On abortion, as with everything, President Trump has no moral principles. He’s happy to side with anti-abortion activists if it will help rev up his base. During the campaign, he called for “some form of punishment” for women who chose abortion; he revived the global gag rule that strips U.S. funding from clinics abroad that provide abortions; and he nominated Brett Kavanaugh to the U.S. Supreme Court, a conservative who appears to have more experience with chugging beer than with defending the rights of women to have a say over their own bodies.
But if trashing the health and welfare of unborn children will enrich his pals in the coal industry, Trump is happy to oblige.
Exhibit A: On Sunday, The New York Times reported that the administration is planning to roll back mercury regulations on coal-fired power plants. Mercury, as most people know, is one of the most toxic substances on earth. It is potentially harmful to everyone, but pregnant women and children are by far the most vulnerable.
How toxic is mercury? Consider this: In 1997, Dr. Karen Wetterhan, a researcher at Dartmouth College, accidentally spilled a single drop of dimethylmercury, a highly concentrated form often used in lab research, on her hand. She didn’t worry about it — she was wearing latex gloves. She washed the mercury off immediately and didn’t think about it again until five months later, when she began bumping into walls and slurring her words. Her doctors were not able to diagnose what was wrong, then she told them about the drop of mercury. They did a blood test: mercury poisoning. A few months later, Dr. Wetterhan was dead.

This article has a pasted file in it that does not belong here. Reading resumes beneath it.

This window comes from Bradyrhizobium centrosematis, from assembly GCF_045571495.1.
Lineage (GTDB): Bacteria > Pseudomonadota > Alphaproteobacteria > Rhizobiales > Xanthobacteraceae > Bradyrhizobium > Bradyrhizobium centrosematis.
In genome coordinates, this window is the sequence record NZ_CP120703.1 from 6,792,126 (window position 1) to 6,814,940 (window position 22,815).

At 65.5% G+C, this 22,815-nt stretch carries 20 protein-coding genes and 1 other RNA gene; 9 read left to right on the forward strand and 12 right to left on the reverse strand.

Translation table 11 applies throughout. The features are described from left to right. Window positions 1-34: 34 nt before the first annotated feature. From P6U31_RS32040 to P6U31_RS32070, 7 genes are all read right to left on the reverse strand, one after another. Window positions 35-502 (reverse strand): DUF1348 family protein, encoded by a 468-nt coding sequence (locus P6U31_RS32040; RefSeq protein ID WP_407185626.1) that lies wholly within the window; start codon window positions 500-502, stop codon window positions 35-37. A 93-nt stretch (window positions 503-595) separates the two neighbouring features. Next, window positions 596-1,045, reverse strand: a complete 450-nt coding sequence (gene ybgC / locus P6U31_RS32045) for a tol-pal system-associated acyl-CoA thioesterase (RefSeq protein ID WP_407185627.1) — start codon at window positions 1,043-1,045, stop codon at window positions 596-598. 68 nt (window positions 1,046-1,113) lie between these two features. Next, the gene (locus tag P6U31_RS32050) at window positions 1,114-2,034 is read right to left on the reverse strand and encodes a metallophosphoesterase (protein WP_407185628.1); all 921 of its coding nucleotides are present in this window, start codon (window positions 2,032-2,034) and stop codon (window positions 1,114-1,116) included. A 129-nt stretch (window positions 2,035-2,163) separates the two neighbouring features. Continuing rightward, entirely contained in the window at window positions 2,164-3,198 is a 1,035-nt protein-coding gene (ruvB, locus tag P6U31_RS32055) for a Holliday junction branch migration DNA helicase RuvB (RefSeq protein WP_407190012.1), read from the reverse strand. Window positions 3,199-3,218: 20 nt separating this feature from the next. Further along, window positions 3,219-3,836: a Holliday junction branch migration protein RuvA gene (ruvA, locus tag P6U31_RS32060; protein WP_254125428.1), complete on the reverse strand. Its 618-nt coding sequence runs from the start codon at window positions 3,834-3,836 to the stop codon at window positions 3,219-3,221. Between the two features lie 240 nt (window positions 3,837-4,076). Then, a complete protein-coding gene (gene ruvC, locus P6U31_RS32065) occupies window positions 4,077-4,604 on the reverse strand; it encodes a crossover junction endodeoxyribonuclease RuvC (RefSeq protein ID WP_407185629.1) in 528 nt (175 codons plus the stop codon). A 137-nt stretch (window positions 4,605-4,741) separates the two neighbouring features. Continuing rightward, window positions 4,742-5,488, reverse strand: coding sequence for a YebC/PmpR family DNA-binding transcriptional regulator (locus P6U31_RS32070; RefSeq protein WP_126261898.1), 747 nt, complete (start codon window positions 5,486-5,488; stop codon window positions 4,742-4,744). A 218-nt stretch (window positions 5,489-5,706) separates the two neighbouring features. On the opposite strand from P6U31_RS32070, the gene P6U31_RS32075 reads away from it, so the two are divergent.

Coal-fired power plants are by far the largest emitters of mercury in the United States. According to the EPA, the 100 dirtiest coal plants in America released 17,690 pounds of mercury compounds into the environment in 2017. The mercury is released in two forms, elemental (tiny particles) and gaseous (vaporized). Neither form is as toxic as the dimethylmercury that killed Dr. Wetterhan. For most people, the primary exposure to mercury comes from eating fish. As I described in my book Big Coal, one of the unusual characteristics of mercury is its ability to bio-accumulate in the tissues of living creatures. It often begins when airborne mercury from power plants falls into rivers, lakes and ponds. Bacteria in the soil transforms the mercury into methylmercury, which is then taken up by the plankton and bacteria that live in the water. The bacteria is eaten by little fish, which are in turn eaten by bigger fish. All the while, the level of mercury is rising. By the time the fish is big enough to be caught and eaten by people, the mercury level can be quite high.
As a neurotoxin, mercury is particularly dangerous to the still-forming brains and nervous systems of fetuses and young children. Some studies show that children who are exposed to tiny amounts of mercury in utero have slower reflexes, language deficits and shortened attention spans. In adults, recent studies show an association between increased risk of heart disease and mercury ingested from eating fish. Some researchers believe mercury exposure is responsible for Parkinson’s disease, Multiple Sclerosis, Alzheimer’s and the escalating rate of autism. According to a nationwide survey by the Centers for Disease Control, one in 12 women of childbearing age already have unsafe blood levels of mercury and as many as 630,000 babies in the United States could be at risk for health problems.